When you come to the Netherlands you see bikes everywhere but still there is strict rules where can you leave your bike. It is hard to be sure about that, because Dutch themselves don’t follow rules or is it just hard to see it as a foreigner? Well I have spend time with thinking where is it ok to leave the bike when the place is full (mostly in the city center and railway station). But then came the day I was in hurry. I left the bike in place near railway station/the shopping center which is the same building. Afterwards I got the feeling maybe now I didn’t follow the rules. When I came back from lovely day trip to Den Bosch bike was gone..
Bikes are stolen in this country of course, but my bike was with 2 locks, the other around traffic sign. Bike is old looking and who would saw that lock if not the municipal bike depot who takes care of that bikes are in the order. I also did mind the opportunity bike is stolen. I walked to this town’s bike storage where they store this illegal parked bikes. I had to look photos and describe my bike. And there were about 20 different black womens bikes collected that day.
Hurray my bike was also there!
Small fee, 13,40e because I didn’t follow the rules. I chose to walk everywhere for two days, because it happen to be this storages days off. Now I know I live close by the station and walking is also nice in this city, even though I choose the bike because it’s faster. And this all happened because I was in a hurry and taught it’s more important to be on time than follow the rules.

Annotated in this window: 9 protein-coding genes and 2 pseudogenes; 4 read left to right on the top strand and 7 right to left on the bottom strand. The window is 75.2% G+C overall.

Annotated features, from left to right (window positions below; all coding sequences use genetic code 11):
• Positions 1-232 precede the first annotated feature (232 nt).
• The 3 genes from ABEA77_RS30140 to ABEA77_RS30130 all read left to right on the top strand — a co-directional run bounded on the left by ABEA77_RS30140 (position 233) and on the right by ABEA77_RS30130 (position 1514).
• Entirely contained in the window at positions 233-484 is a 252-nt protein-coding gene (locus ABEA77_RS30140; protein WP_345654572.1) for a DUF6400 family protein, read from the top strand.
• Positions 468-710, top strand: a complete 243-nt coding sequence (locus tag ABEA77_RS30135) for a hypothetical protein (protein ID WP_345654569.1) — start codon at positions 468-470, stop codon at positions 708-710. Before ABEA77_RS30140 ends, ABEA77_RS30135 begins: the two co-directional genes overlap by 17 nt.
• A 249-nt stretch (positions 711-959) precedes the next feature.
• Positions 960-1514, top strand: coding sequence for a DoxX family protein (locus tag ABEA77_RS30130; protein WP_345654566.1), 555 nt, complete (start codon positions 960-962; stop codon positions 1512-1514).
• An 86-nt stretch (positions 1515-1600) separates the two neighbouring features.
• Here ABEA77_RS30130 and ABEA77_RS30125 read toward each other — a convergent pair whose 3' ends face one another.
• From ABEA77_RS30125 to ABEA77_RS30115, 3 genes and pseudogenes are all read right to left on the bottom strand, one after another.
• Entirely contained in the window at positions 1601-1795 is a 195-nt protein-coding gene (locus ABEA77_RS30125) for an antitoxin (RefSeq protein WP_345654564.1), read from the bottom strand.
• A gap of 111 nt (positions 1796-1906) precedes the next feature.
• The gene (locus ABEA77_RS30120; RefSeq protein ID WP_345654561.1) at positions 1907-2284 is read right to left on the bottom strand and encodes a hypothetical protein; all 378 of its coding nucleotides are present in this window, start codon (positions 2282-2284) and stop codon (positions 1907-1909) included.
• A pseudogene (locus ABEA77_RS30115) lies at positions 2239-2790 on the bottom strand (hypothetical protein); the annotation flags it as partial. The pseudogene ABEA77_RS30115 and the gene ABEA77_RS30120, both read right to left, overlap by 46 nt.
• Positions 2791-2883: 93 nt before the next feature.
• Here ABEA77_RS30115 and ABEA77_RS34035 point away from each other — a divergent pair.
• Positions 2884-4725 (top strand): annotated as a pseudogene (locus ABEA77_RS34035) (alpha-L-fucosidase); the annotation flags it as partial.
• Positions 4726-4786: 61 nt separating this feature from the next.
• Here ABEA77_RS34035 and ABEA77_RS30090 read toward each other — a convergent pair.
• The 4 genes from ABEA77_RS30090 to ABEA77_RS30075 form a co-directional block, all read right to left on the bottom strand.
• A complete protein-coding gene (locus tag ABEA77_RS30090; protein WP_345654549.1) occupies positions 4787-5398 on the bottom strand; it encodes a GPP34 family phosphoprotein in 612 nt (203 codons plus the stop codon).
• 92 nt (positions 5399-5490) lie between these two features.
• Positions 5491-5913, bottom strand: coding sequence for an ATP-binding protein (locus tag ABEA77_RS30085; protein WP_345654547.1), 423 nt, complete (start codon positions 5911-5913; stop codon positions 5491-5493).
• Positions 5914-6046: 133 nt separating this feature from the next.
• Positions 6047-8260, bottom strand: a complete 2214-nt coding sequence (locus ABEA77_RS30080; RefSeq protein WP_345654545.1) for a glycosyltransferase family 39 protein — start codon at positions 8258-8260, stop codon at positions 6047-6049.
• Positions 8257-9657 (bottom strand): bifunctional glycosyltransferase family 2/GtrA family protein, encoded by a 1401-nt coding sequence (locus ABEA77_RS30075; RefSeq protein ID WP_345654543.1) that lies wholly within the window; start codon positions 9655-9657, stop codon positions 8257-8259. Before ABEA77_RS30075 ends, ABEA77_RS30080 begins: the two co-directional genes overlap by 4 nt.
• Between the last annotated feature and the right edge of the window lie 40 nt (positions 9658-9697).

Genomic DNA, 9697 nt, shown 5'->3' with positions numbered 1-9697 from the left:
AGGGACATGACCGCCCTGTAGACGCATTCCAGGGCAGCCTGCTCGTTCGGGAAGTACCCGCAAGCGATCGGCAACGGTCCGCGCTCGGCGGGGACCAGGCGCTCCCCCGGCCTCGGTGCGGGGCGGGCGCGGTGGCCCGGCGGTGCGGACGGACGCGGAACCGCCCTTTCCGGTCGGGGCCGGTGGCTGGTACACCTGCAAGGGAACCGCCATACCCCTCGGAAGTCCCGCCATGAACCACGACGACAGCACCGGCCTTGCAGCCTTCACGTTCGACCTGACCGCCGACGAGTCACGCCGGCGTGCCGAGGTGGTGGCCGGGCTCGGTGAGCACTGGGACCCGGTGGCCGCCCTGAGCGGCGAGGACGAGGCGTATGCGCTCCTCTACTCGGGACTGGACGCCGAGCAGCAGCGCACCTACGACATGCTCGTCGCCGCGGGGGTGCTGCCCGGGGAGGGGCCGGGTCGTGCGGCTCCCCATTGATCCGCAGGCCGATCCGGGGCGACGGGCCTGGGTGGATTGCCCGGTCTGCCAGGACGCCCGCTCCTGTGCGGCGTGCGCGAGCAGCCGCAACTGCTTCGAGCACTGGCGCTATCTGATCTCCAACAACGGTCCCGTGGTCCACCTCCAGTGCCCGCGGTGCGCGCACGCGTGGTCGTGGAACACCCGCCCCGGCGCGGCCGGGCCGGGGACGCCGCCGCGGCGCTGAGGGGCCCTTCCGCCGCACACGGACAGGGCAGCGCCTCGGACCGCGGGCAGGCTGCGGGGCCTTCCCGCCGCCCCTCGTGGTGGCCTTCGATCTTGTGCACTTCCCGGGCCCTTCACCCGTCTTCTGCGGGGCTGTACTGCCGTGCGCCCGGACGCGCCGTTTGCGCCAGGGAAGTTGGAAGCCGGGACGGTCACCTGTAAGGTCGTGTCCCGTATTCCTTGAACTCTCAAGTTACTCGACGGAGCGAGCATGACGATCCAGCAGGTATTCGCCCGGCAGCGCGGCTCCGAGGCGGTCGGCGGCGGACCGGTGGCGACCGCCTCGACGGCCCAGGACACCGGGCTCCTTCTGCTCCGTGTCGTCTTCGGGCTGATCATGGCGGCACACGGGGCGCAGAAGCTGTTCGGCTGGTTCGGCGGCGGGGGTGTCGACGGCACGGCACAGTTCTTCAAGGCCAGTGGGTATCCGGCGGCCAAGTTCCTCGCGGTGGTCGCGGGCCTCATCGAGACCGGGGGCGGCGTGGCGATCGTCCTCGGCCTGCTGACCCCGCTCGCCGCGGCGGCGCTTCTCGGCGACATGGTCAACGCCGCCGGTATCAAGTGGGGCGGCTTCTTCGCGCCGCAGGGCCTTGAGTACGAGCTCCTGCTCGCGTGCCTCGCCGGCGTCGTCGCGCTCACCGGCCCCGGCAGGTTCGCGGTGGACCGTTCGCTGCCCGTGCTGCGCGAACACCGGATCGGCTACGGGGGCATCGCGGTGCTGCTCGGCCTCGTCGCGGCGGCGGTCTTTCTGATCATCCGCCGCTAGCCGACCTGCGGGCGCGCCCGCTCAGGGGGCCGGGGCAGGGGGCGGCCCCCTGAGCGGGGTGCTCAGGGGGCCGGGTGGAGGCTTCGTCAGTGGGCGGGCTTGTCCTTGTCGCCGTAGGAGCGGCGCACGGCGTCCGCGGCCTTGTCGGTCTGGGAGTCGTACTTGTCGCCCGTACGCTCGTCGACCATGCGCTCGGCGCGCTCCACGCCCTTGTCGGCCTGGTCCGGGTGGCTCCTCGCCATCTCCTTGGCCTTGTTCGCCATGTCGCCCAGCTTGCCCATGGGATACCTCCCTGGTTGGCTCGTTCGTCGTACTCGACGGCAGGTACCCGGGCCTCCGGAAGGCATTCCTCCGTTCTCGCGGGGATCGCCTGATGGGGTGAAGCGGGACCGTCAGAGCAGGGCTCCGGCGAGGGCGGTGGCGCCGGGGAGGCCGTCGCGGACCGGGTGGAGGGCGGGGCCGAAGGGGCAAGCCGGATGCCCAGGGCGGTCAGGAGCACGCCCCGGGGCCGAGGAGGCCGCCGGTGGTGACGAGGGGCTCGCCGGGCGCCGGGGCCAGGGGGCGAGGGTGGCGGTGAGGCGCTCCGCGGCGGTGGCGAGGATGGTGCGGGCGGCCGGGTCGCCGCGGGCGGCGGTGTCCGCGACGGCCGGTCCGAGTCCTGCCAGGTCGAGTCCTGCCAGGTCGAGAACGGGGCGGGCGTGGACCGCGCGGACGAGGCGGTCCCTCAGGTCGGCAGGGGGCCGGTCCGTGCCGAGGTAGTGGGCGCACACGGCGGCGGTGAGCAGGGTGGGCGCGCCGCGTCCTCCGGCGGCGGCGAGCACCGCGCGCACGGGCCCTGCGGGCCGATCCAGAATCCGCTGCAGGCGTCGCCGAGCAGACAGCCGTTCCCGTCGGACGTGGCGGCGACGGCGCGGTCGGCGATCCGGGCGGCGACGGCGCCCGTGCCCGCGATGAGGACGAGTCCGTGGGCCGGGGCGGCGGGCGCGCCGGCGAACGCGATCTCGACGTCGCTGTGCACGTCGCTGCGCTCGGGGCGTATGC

I believe I have learned to read the map while here.When I visit a new place I must take extra time to be early or on time, still I have been late -road block, roadwork can come on the way. I will be very happy when again at home, because I know the roads. Oh, and also the language. This time here makes me appreciate what I have and what is Finland. And what is to live abroad and in the home country.
I haven’t wrote about the price level yet. For a Finn, I think basic things are ok or affordable. I´ve been discussing about it with other international students (different nationalities) and most think it’s expensive here. But it’s true that living in Finland it’s expensive when comparing. I haven’t really eaten out. I can’t really tell about that but some restaurants ask the same in Finland, some cheaper. 5 euro pizza is seen also.
Supermarkets, groceries in stores are on average a bit cheaper. Like vegetables, bread, meat and milk products. But some basic elements in my almost everyday meals are prized higher – surprisingly oat flakes (havermout in Dutch), potatoes (aardappels) and apples (appels) are more expensive. Now is the season for apples I believe, and still they are expensive. Potatoes cost 2-3 times more than in home! Maybe that effects that potatoes are usually sold washed. But I spend less money on food here than at home with similar choices. Plus here I buy stroopwafels, the national goody quite often.
Ps. If you really miss Finland and lovely Finnish blueberries, I found a place where they cost 12,5 kilo frozen, package is 300g. It´s a lot, when I live in a country where it takes only 5 minutes to pick that amount by hand, for free. This story I have told to Dutch, for most of them it’s exotic.